ATLANTA – The Georgia First Amendment Foundation gave the 2015 Charles L. Weltner Freedom of Information Award to Georgia Attorney General Sam Olens at a dinner September 17 to honor his commitment to improving open government laws in Georgia.
The dinner was held in the Silverbell Pavilion at the Emory Conference Center.
The foundation also honored citizen journalist Nydia Tisdale, who was represented by the attorney general in a lawsuit filed on her behalf over open meeting violations in Cumming, Ga. GFAF President Shawn McInstosh presented Ms. Tisdale the foundation’s 2015 Open Government Hero award for her tenacious commitment to transparency in local government.
Olens has acted in the best traditions of former Chief Justice Charles L. Weltner in pursuing changes to Georgia’s Open Records and Meetings Acts designed to enhance the ability of Georgia citizens to access public records and public government gatherings. Among other enhancements, the changes strengthened enforcement provisions of the acts. And since the law was updated, Olens has used those provisions to successfully sue violators.
Of particular note, on August 21, 2014, Judge Robert Adamson ruled in favor of Attorney General Olens in a lawsuit filed in June 2012 against the City of Cumming and Mayor Henry Ford Gravitt for violations of the Open Meetings Act. Judge Adamson ordered the defendants to pay $12,000 in penalties, the highest amount possible under the law, as well as attorney’s fees.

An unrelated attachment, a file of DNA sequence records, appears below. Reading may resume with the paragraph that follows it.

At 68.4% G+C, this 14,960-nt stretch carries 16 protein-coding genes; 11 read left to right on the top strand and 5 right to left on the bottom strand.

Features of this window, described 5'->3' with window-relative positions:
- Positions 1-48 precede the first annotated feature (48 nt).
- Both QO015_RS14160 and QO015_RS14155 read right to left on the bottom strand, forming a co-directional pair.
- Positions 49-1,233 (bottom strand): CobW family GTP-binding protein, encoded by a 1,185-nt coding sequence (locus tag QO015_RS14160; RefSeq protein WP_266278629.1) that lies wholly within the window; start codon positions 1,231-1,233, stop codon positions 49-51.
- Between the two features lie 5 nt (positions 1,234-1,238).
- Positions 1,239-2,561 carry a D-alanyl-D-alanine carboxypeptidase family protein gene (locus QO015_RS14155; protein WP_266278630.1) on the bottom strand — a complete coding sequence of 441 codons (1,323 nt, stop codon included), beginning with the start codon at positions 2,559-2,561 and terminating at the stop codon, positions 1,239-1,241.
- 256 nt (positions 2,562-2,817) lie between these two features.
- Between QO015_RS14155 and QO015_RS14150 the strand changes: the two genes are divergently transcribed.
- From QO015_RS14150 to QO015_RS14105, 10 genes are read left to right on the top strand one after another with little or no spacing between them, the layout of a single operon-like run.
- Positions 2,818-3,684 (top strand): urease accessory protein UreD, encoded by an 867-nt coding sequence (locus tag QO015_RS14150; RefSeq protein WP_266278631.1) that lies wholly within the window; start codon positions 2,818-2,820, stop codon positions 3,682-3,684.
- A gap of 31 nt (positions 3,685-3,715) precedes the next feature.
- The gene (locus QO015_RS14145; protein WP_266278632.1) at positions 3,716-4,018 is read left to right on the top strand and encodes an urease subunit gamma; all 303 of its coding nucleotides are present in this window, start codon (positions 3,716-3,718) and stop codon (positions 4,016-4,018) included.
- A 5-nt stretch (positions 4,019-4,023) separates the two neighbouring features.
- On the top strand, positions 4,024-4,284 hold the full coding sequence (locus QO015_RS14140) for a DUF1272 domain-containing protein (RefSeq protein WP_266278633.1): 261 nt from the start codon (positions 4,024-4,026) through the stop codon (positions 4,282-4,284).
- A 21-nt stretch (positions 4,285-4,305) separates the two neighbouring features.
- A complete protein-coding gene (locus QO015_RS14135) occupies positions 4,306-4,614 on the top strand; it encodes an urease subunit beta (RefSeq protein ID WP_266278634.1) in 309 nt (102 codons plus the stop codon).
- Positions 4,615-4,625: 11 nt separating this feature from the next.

“Georgians deserve a government that operates openly and honestly,” Olens said. “The essence of our democracy is that elected officials are held accountable to the citizens and that citizens are allowed to exercise their rights granted by the First Amendment.”
The case began with a Cumming City Council meeting on April 17, 2012. Mayor Gravitt demanded that citizen Nydia Tisdale cease filming the meeting and subsequently ordered her to leave the meeting. Ms. Tisdale returned to the meeting with another hand held camera and was again told to stop recording the meeting. Georgia’s Open Meetings Act expressly provides that visual and sound recording during open meetings shall be permitted.
In addition to the state action brought by Olens, Tisdale also brought suit in federal court. The local government defendants settled that case for $200,000 and written assurances that city policies would allow public filming of all future meetings.
A video about Olens was introduced by Presiding Justice Harris Hines of the Georgia Supreme Court.